Perhaps my mind knew since my grandmother was struggling in the hospital. But that was my first encounter with death. And soon too at the funeral as my sister and I said words on the podium that was likely lost on everyone. “We’ll see you again,” we said.

    There was death that followed. My step-grandmother later. A neighbor my age who died from suicide. A colleague who stopped answering his email. The oral surgeon who I was referred to by my dentist and entered his office with a slip only to be turned away by “he’s dead. he’s not taking any new patients”. My grandfather. A friend who suddenly died from a medical complication when her daughter only an infant. They’ll collect over time, I know.

    Then in my work in design with healthcare. I was struck by the fear that people had with death. Even more so the way that society avoided any talk of death. People will do anything to prevent their own death if they must stare it in its face. But the moment that the face is hard to see, it’s easy to do all the bad habits again. Fear paralyzes us or forces us to action.

    Chris’ adored dog passed away awhile ago. I have this issue where I ask questions about him all the time. Did he like his belly rubbed? What did he do when he met other dogs? Would he attack a bunny? Or just chase playfully? I know the answers to these questions, but it’s because I know it’s part of him. Plus I want to know how it was like to know him. So I ask.

    And yet. My friend’s mother died last summer. I didn’t know much about her until the last few months she was suddenly in our lives, appearing frequently in my friend’s life. I want to ask questions like the way I talk about Chris’ dog. Did she talk to you about sex? Did she ever punish you harshly for something you did? Did she ever say i told you so? But there are moments that I struggle. Where I hesitate and the words filter through my mind. I need to say freely. Death isn’t the end of us. For those who left behind can choose to remember.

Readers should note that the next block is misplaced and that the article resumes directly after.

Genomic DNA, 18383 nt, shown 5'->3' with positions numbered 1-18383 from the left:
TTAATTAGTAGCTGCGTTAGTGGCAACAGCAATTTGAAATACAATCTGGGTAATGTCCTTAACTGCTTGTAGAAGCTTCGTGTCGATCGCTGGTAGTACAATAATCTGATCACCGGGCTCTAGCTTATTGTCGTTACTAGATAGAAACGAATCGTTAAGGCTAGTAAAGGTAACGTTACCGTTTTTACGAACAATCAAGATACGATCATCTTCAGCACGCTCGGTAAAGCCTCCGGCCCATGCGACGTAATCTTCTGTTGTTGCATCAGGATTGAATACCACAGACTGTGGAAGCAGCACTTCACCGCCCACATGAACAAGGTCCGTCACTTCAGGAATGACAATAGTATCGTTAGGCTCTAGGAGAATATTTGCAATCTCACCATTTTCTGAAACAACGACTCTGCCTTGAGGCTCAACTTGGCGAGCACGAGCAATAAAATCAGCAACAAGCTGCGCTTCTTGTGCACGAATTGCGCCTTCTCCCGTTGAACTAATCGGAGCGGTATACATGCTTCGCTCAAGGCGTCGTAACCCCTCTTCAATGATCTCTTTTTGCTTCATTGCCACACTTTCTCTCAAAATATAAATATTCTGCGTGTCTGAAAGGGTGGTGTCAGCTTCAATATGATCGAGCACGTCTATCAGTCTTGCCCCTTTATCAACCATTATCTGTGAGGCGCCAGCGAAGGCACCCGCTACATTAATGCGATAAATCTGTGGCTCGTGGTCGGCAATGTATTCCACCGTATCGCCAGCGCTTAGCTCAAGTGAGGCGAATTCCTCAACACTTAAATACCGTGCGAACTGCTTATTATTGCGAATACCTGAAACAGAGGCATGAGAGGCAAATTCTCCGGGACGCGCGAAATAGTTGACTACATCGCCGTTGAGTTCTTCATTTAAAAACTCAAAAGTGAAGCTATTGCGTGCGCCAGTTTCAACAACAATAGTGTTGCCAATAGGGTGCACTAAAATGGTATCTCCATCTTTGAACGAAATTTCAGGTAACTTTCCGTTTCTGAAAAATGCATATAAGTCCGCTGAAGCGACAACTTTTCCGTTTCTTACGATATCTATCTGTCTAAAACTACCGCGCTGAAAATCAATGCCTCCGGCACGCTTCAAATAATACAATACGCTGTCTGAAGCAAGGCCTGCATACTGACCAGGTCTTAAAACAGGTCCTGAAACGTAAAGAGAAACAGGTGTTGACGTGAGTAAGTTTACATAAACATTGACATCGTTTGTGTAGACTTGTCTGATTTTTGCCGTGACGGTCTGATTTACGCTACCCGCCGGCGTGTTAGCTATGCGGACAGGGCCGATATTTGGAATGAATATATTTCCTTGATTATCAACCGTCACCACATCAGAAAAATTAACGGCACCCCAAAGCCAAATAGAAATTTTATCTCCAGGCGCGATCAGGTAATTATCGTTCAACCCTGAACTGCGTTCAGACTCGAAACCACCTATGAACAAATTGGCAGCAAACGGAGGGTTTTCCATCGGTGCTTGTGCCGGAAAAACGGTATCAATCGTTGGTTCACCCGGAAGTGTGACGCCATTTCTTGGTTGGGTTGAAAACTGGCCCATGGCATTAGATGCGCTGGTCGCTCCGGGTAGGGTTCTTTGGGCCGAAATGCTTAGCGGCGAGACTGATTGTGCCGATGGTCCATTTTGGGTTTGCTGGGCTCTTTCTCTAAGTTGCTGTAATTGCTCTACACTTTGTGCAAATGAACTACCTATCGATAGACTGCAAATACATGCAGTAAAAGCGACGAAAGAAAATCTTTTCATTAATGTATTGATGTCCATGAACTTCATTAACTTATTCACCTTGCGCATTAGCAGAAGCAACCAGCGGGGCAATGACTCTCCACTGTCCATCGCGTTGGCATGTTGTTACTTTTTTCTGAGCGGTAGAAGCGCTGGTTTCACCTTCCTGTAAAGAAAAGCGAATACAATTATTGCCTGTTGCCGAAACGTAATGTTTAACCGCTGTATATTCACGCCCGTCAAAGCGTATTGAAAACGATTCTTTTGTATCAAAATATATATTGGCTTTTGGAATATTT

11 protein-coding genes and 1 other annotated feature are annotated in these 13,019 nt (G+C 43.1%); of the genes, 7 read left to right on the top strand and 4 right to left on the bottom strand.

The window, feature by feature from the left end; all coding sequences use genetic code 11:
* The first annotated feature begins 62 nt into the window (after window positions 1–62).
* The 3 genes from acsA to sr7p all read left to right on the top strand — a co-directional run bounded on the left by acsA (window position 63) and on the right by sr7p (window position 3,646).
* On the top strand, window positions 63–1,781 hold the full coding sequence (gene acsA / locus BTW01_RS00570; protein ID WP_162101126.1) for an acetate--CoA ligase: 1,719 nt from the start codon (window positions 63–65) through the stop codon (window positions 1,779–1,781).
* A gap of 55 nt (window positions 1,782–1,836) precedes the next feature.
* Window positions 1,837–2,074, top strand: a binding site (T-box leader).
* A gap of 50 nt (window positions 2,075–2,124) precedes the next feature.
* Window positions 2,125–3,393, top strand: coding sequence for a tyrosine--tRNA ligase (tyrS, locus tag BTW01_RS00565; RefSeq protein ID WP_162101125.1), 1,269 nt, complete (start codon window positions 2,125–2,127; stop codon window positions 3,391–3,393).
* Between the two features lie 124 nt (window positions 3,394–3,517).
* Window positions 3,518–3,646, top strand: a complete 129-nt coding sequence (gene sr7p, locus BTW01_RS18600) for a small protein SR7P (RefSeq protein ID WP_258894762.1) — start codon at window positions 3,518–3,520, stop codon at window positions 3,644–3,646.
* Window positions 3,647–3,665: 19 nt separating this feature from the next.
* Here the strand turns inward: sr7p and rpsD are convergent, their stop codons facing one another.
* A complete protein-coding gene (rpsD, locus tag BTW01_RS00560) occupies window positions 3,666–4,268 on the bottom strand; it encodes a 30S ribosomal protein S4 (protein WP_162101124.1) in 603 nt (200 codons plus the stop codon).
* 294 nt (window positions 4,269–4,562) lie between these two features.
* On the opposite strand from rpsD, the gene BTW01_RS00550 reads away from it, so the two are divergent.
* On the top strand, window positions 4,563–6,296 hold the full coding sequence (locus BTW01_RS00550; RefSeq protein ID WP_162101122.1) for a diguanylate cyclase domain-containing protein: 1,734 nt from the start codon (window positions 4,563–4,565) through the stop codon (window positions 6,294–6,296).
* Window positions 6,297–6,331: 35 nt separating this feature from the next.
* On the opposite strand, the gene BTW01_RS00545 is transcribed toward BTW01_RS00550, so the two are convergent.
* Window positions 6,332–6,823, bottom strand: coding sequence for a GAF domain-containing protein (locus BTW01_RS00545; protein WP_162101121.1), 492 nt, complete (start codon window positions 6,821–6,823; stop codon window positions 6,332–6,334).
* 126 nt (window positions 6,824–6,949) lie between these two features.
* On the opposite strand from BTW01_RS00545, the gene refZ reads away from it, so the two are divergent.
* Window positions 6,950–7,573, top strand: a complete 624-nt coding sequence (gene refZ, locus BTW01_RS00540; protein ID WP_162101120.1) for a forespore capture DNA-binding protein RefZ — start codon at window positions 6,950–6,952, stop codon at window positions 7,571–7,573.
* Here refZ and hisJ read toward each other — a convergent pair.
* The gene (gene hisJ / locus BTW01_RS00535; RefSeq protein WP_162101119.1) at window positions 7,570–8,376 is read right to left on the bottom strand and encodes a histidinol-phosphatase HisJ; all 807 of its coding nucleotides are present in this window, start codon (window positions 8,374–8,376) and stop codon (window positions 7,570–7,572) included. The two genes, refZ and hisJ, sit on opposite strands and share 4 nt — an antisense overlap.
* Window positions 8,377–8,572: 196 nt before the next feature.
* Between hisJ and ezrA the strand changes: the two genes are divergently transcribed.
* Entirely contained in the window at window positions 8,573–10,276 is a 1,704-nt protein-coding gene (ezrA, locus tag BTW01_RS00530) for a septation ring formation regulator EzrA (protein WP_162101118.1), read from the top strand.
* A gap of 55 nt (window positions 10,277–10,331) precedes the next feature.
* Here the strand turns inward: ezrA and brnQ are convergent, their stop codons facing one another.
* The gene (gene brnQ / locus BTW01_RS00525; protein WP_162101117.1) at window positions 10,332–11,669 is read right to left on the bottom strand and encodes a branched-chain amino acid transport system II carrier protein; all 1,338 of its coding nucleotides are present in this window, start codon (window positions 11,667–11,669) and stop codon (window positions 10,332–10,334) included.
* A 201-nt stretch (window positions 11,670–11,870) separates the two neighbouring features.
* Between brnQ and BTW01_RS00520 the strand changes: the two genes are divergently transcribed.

Searching for the word “kill”

    April 24th, 2017

    It all started because I started to wonder about a conversation I had with a friend years ago. “Kill” was the most poignant word related to the topic. Being who I am, I have logs and logs of all my online conversations. Partly to serve as reference, but also to serve as a way to time travel.

    So I searched through the chatlogs for the usage of the word “kill” within a folder of chatlogs. A significant number of results popped up through the Finder search. As I flipped through each file, I became aware of one distinct thing. “Kill” was used almost jokingly like “I would kill for sushi”. Or perhaps in response to a conversation where we whined about something not going right in our lives whether it was fussy manager or a nagging parent. What dawned on me was this: I never used the word “kill”. Perhaps in contrast, I find the word strong and violent (which may say something about my friend). Rather, I just resort to feelings of “I am angry” or “I don’t like it”—statements that aren’t provocative themselves and simply are just inaction. When he did mention “kill”, I jumped to more peaceful statements like “you’re just feeling vengeful now” or “things will get better”.

    Maybe it says nothing about me. That many people are like me. A bit more peaceful. I don’t know if it has anything to do with my gender where I have been shaped by society to embrace agreement and complacency. In my mind, physical violence has never made sense. Because it doesn’t do anything except express anger. It doesn’t resolve the problem. It just provokes it and leads to consequences. Even in the most flippant use of the word.